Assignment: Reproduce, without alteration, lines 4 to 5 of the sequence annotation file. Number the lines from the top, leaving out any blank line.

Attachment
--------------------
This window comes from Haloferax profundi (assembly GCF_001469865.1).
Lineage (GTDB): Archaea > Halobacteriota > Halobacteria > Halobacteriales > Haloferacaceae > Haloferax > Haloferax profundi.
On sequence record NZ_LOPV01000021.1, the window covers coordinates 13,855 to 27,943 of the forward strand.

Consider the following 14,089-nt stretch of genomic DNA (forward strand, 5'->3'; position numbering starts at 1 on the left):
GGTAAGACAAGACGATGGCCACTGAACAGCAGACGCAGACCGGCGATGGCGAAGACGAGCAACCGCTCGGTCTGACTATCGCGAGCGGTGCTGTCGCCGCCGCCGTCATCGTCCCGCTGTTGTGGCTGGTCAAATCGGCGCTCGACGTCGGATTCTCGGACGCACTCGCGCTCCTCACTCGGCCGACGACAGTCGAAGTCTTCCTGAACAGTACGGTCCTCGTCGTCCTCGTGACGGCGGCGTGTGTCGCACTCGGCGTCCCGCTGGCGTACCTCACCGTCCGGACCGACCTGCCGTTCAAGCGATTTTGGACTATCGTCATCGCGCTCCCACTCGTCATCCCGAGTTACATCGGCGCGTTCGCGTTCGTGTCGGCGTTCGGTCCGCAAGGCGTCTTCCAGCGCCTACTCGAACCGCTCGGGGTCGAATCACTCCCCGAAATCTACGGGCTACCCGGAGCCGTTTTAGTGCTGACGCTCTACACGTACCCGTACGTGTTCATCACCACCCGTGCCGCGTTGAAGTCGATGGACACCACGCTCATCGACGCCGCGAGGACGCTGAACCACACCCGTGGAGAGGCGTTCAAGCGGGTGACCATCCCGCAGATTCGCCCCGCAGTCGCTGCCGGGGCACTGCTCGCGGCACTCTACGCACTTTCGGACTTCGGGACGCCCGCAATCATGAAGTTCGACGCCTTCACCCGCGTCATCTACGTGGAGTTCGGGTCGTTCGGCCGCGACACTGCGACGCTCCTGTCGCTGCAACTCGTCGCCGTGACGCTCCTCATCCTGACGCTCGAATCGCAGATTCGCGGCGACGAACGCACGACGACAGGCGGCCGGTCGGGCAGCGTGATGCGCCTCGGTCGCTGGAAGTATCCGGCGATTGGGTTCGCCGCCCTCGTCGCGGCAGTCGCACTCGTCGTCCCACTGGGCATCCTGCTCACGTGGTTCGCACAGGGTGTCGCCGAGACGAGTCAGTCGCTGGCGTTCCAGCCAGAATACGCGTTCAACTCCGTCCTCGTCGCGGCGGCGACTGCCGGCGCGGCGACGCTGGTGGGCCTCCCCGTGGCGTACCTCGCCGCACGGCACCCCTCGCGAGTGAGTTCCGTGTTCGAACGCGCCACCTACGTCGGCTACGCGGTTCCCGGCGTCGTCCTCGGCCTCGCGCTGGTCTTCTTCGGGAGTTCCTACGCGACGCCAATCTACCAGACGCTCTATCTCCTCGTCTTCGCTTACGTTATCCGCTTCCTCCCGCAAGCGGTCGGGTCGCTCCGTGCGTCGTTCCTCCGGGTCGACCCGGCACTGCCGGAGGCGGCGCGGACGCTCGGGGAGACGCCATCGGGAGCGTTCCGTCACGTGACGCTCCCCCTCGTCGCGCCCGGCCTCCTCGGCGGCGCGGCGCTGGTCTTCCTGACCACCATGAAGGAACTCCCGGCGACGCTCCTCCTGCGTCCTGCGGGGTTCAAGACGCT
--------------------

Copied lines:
Consider the following 14,089-nt stretch of genomic DNA (forward strand, 5'->3'; position numbering starts at 1 on the left):
GGTAAGACAAGACGATGGCCACTGAACAGCAGACGCAGACCGGCGATGGCGAAGACGAGCAACCGCTCGGTCTGACTATCGCGAGCGGTGCTGTCGCCGCCGCCGTCATCGTCCCGCTGTTGTGGCTGGTCAAATCGGCGCTCGACGTCGGATTCTCGGACGCACTCGCGCTCCTCACTCGGCCGACGACAGTCGAAGTCTTCCTGAACAGTACGGTCCTCGTCGTCCTCGTGACGGCGGCGTGTGTCGCACTCGGCGTCCCGCTGGCGTACCTCACCGTCCGGACCGACCTGCCGTTCAAGCGATTTTGGACTATCGTCATCGCGCTCCCACTCGTCATCCCGAGTTACATCGGCGCGTTCGCGTTCGTGTCGGCGTTCGGTCCGCAAGGCGTCTTCCAGCGCCTACTCGAACCGCTCGGGGTCGAATCACTCCCCGAAATCTACGGGCTACCCGGAGCCGTTTTAGTGCTGACGCTCTACACGTACCCGTACGTGTTCATCACCACCCGTGCCGCGTTGAAGTCGATGGACACCACGCTCATCGACGCCGCGAGGACGCTGAACCACACCCGTGGAGAGGCGTTCAAGCGGGTGACCATCCCGCAGATTCGCCCCGCAGTCGCTGCCGGGGCACTGCTCGCGGCACTCTACGCACTTTCGGACTTCGGGACGCCCGCAATCATGAAGTTCGACGCCTTCACCCGCGTCATCTACGTGGAGTTCGGGTCGTTCGGCCGCGACACTGCGACGCTCCTGTCGCTGCAACTCGTCGCCGTGACGCTCCTCATCCTGACGCTCGAATCGCAGATTCGCGGCGACGAACGCACGACGACAGGCGGCCGGTCGGGCAGCGTGATGCGCCTCGGTCGCTGGAAGTATCCGGCGATTGGGTTCGCCGCCCTCGTCGCGGCAGTCGCACTCGTCGTCCCACTGGGCATCCTGCTCACGTGGTTCGCACAGGGTGTCGCCGAGACGAGTCAGTCGCTGGCGTTCCAGCCAGAATACGCGTTCAACTCCGTCCTCGTCGCGGCGGCGACTGCCGGCGCGGCGACGCTGGTGGGCCTCCCCGTGGCGTACCTCGCCGCACGGCACCCCTCGCGAGTGAGTTCCGTGTTCGAACGCGCCACCTACGTCGGCTACGCGGTTCCCGGCGTCGTCCTCGGCCTCGCGCTGGTCTTCTTCGGGAGTTCCTACGCGACGCCAATCTACCAGACGCTCTATCTCCTCGTCTTCGCTTACGTTATCCGCTTCCTCCCGCAAGCGGTCGGGTCGCTCCGTGCGTCGTTCCTCCGGGTCGACCCGGCACTGCCGGAGGCGGCGCGGACGCTCGGGGAGACGCCATCGGGAGCGTTCCGTCACGTGACGCTCCCCCTCGTCGCGCCCGGCCTCCTCGGCGGCGCGGCGCTGGTCTTCCTGACCACCATGAAGGAACTCCCGGCGACGCTCCTCCTGCGTCCTGCGGGGTTCAAGACGCT